Duterte has made little progress in solving the main issues affecting the Philippines population. It is about time he acted on his pre-election discourse.
By Oliver Ward
Before Duterte became the President of the Philippines, he stood before a Filipino population eager for change and proudly uttered the words, “together let’s fix this country.”
Today, more than a year after he came to office, the country looks far from fixed. 11.5 million Filipino families still consider themselves poor, the bloody war on drugs has claimed 13,000 lives, and extremism continues to ravage the island of Mindanao.
Duterte’s anti-poverty policies are leaving rural communities behind
At the end of his first year in charge, Duterte released a statement on the presidential office website stating he had “laid the foundation” to “transform the Philippines into a prosperous, predominantly middle-class society.”
But with 50% of Philippines considering themselves “poor” in the first quarter of 2017, his claim appears unfounded. More people consider themselves to be poorer now than they did when he took over the presidency.
But Duterte has been active. His policies have included raising pensions for senior citizens, giving free medical services to the homeless population, and adding combat pay for police and soldiers. However, none of these policies targeted the heart of the problem.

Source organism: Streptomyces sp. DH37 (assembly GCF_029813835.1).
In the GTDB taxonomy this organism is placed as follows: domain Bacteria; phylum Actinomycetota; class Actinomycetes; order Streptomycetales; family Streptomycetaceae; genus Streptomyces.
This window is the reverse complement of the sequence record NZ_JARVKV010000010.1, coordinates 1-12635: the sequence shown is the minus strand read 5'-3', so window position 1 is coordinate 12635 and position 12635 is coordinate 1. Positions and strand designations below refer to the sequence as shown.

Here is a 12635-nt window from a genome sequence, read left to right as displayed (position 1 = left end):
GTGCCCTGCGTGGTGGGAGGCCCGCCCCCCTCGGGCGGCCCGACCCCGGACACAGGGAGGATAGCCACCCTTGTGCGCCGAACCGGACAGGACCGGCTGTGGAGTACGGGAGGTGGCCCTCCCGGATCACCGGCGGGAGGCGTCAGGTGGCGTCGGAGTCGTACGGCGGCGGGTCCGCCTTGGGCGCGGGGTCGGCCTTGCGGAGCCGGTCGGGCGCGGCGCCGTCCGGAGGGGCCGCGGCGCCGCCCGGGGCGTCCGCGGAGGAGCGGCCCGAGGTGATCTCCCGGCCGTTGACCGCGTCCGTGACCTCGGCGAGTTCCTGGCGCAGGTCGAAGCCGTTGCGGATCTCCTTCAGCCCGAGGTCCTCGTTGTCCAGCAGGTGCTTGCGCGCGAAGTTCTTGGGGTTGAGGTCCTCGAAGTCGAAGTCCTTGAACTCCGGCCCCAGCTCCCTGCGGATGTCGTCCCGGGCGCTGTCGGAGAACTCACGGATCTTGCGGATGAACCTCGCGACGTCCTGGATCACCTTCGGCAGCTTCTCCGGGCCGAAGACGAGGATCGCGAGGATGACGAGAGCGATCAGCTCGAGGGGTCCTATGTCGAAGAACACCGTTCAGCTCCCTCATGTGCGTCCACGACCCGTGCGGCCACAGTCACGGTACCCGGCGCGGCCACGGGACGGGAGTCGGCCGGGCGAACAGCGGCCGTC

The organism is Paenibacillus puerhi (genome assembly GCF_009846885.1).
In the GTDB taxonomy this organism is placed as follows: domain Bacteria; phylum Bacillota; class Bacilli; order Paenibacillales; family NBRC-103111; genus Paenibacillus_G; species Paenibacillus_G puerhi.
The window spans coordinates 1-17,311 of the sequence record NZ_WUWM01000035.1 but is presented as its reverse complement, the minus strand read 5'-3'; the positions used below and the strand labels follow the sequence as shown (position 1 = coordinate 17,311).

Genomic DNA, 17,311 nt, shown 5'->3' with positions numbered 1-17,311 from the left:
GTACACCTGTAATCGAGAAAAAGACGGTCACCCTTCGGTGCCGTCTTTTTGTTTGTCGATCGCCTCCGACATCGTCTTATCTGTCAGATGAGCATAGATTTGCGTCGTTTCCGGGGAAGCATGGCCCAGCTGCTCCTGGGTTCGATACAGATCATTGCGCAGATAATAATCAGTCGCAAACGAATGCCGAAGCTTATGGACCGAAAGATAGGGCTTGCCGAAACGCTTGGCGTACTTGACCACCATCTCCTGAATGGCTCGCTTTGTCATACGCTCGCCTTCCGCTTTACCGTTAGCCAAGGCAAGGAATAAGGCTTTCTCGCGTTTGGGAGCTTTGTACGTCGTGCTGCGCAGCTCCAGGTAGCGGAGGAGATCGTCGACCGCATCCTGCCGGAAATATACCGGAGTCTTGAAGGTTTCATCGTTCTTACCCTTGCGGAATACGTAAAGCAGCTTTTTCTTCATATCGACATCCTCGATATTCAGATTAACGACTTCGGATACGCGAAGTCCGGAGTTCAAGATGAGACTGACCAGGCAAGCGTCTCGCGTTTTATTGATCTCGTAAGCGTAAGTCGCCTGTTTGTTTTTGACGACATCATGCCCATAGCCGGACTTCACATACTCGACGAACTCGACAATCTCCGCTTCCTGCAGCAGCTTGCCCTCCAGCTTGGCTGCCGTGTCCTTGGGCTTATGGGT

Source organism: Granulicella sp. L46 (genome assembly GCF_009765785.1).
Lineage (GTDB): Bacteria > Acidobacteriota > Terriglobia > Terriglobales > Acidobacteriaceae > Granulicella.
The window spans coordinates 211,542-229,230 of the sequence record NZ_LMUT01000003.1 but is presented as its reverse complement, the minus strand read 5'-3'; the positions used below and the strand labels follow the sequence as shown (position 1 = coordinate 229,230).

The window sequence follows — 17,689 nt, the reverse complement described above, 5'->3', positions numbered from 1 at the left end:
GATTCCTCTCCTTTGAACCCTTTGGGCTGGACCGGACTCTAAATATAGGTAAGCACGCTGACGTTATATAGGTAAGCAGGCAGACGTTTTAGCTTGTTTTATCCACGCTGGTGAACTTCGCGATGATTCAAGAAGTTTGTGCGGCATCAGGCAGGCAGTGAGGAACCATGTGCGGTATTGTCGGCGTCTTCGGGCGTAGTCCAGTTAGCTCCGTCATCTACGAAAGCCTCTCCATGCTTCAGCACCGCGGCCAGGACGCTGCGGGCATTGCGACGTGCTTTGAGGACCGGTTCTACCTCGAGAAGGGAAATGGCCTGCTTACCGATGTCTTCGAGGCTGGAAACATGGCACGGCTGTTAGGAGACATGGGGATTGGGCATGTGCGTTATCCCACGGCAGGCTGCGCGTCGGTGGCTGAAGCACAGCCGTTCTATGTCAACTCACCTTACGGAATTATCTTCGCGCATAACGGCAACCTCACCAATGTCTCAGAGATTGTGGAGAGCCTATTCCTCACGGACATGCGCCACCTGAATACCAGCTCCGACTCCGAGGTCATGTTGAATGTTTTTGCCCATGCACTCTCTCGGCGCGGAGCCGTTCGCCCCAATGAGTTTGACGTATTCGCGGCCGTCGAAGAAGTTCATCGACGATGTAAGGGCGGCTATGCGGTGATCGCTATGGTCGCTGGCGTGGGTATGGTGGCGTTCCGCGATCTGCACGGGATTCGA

The rural regions are where poverty is most prominent. In Metro Manila, only 6.5% of the population live below the poverty line. In the Autonomous Region in Muslim Mindanao (ARMM), a rural agricultural region, this figure is at 59%.
To lift the country out of poverty, Duterte must turn his attention to the rural communities. Landowners are using large amounts of land to grow high revenue crops to export abroad, causing the bulk of agricultural profits go to a small number of landowning families.
Antonio Flores, a spokesperson for farmers group Kilusang Magbubukid ng Pilipinas, believes the “existing neoliberal economy is not in favour of the farmers”. He wants to see House Bill 555 passed to break up the monopolies in the countryside and eliminate rural oppression and exploitation.
Instead, Duterte seems more concerned with reviving the Masagana 99 program from the Marcos era. The program promotes the planting of rice crops which fetch high prices on the international market. However, without land reform, only the same few landowners will benefit from the program, leaving the rural masses no better off.
The extrajudicial killings undermine the Philippines’ rule of law
Human rights groups estimate the total death toll in Duterte’s war on drugs is now around 13,000, but the police themselves maintain they are responsible for only 3,811 suspects. This leaves a huge gap where killings are being carried out by vigilantes in the name of the drug war without proper investigation.
The rising extrajudicial deaths prompted the United Nations Human Rights Council (UNHCR) to recommend the implementation of 257 measures. The measures called for more investigations into the extrajudicial killings. Duterte rejected 154 of the 257 recommendations.
Duterte evidently has little interest in upholding Philippine law and order or investigating civilian deaths at the hands of murderous vigilantes. Nor is he concerned about the 3,811 deaths at the hands of the police, despite suggesting 40% of police officers are corrupt and calling them “rotten to the core”. His message is confusing. He does not trust the police to behave correctly but is not concerned with investigating them when they execute alleged drug dealers in the streets.
Is Duterte really at war with drugs or just the urban poor?